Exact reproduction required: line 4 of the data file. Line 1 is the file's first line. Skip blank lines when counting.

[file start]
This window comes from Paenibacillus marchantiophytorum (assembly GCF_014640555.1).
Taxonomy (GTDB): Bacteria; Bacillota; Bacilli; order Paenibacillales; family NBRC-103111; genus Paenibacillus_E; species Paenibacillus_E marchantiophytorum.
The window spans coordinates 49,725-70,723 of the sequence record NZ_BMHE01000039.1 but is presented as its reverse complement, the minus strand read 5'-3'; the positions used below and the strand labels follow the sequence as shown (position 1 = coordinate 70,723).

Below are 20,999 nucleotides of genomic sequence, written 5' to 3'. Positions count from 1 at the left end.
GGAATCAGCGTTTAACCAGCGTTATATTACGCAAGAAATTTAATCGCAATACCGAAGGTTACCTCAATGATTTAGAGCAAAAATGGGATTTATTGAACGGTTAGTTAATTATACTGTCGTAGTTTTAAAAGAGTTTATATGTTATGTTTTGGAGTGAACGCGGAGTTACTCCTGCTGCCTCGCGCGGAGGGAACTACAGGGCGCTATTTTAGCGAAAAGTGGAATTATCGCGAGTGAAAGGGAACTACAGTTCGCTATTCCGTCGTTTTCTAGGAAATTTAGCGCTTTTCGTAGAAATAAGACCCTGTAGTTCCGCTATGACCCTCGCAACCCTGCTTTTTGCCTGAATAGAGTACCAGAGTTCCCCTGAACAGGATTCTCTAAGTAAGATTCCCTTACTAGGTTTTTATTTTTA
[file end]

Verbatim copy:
Below are 20,999 nucleotides of genomic sequence, written 5' to 3'. Positions count from 1 at the left end.